Short Sale

This deal was a short sale. Put the contract together(Option Contract). For the seller to sign, including release form, hud 1. An he informed me that he would not sign it because he felt he would have to pay the balance of the discounted price back to the bank. I was offering 30,000 on this deal. property needed a great amount of work. He owned 150,000.
An was gonna prove to the bank based on the amount of work needed to be done that my offer was good. He claimed he spoke to 2 attorneys that informed him he would have to pay the deficiency(balance). Question is in a Short Sale when we make an offer to the bank and it is accepted at the discounted amount, is the seller responsible for the remaining deficiency?

They might 1099 him on that amount and the owner might have to show it as a taxable income. Some 2nd mortgages will try and get the owner to take on a signature loan… Which I generally tell them where to stick that. If you want to know about the tax liability on taxes and so forth go to the horses mouth at the IRS (Wait I don’t think the IRS is the mouth end of the horse) Here is the link,,id=174034,00.html

They could deffinently 1099 him but all you have to do with the remaining amount due is ask the bank to waive the deficiency judgement. Just ask them to do that in your cover letter. If the bank accepts the short sale with that in there they will not pursue the homeowner for the remaining amount due. But once again the taxes could get him but that should be something he can handle. A lot less than 120,000!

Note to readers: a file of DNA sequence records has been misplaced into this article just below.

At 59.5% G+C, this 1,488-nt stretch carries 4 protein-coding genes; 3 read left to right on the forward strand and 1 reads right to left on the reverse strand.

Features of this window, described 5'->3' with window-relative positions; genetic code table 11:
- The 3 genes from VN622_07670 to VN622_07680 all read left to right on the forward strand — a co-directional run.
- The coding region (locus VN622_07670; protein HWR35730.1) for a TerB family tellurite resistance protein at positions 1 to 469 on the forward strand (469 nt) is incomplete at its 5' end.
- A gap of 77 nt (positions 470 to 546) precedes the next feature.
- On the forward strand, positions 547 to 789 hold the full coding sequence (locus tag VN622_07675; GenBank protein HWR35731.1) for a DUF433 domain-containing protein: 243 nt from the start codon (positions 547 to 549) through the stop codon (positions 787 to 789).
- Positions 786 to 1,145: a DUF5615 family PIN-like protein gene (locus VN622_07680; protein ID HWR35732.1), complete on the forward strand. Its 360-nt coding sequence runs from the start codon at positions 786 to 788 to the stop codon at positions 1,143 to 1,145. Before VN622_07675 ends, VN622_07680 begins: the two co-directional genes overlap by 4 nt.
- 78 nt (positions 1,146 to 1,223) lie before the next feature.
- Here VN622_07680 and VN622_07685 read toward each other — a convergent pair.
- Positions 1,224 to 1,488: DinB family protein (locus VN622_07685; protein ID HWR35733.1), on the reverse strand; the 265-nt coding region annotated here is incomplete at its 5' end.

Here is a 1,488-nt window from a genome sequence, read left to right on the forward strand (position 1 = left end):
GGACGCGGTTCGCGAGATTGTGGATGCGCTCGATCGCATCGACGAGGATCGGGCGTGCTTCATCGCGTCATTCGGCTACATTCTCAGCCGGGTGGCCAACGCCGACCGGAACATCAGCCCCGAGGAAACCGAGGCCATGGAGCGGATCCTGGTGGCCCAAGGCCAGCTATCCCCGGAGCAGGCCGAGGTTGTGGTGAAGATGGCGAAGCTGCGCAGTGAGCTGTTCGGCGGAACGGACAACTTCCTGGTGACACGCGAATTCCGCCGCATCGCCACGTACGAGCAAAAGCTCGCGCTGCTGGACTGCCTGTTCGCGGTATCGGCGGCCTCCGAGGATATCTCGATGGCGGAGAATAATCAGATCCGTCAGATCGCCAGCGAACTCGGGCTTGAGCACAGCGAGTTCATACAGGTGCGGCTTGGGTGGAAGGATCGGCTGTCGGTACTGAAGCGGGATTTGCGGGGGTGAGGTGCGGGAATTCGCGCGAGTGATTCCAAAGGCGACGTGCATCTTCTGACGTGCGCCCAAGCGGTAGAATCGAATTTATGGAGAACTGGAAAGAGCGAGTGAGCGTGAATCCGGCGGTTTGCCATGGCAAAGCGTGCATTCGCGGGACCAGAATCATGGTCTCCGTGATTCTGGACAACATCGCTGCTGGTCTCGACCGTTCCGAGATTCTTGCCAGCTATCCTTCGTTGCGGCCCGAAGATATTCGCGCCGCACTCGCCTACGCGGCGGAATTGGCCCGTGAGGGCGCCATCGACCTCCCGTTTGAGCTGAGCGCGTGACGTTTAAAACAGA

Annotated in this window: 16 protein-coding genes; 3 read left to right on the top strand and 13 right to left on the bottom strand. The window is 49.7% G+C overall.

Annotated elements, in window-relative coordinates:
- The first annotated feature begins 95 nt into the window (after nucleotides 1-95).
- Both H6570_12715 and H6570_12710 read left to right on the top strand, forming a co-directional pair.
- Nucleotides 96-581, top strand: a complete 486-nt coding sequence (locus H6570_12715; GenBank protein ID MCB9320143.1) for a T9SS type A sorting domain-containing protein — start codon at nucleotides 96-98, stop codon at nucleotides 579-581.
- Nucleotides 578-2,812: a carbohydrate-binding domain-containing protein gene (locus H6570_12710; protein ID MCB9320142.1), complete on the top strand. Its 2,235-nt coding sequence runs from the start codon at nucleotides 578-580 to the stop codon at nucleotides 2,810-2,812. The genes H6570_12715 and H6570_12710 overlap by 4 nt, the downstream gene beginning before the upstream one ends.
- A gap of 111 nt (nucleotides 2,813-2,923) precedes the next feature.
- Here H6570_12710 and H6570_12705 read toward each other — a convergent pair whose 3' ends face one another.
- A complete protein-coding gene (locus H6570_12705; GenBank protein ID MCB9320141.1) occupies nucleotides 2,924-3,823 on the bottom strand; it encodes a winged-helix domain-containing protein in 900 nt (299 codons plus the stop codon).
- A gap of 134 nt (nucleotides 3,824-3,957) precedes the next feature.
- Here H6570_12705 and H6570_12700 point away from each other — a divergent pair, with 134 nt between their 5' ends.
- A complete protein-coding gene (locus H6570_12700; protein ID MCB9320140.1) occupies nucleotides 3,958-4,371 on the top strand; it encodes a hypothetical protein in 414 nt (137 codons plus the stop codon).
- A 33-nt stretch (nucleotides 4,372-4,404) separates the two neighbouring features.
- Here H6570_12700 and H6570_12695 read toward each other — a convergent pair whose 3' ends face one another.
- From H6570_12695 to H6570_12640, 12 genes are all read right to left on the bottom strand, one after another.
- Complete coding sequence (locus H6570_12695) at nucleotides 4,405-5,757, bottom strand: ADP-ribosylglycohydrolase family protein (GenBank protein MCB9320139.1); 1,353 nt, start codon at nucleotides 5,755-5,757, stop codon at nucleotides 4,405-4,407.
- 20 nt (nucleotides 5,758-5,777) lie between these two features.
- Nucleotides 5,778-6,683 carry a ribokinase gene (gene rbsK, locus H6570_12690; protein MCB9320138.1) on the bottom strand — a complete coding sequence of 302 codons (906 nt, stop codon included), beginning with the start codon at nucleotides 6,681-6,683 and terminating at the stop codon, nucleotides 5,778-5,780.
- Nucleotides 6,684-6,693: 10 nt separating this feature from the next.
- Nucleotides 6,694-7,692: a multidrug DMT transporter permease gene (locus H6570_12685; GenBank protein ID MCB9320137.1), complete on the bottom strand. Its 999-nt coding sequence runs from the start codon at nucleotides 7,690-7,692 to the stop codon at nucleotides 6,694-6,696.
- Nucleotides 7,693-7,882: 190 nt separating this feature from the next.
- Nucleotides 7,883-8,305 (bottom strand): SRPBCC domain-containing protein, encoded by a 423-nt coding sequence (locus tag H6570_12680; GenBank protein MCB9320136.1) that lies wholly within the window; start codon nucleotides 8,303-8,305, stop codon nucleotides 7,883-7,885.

To: whatupdog.

So if the bank approvals the discounted amount, would that stop the propety from going to public auction? But it may still show as a deficiency judgement on his credit? An does that depends on the bank? Even if i request in my cover letter, that they waive the balance due?

As soon as you get the required paperwork and documents to the bank you need to make sure that they have stopped the sale. Speak to someone directly or if a negotiator has been assigned, speak to them directly and get it stopped. Otherwise you are screwed. Never assume anything with the banks. Once they have told you the sale is stopped, call the foreclosing attorney and make sure.

On a first, 9 times out of 10 it will show the mortgage is satisfied short of balance owed on the credit report. A second might show that or a charge off. Just ask. It does depend on the bank.

Ask that they will not pursue a deficiency, but don’t worry about that until you are actually working with a negotiator.

They will always either 1099 or go for a judgment. They can not do both. Ask them what they are doing. If it is a 1099 they need to file a form 982 with the IRS at tax time

Hope this helps.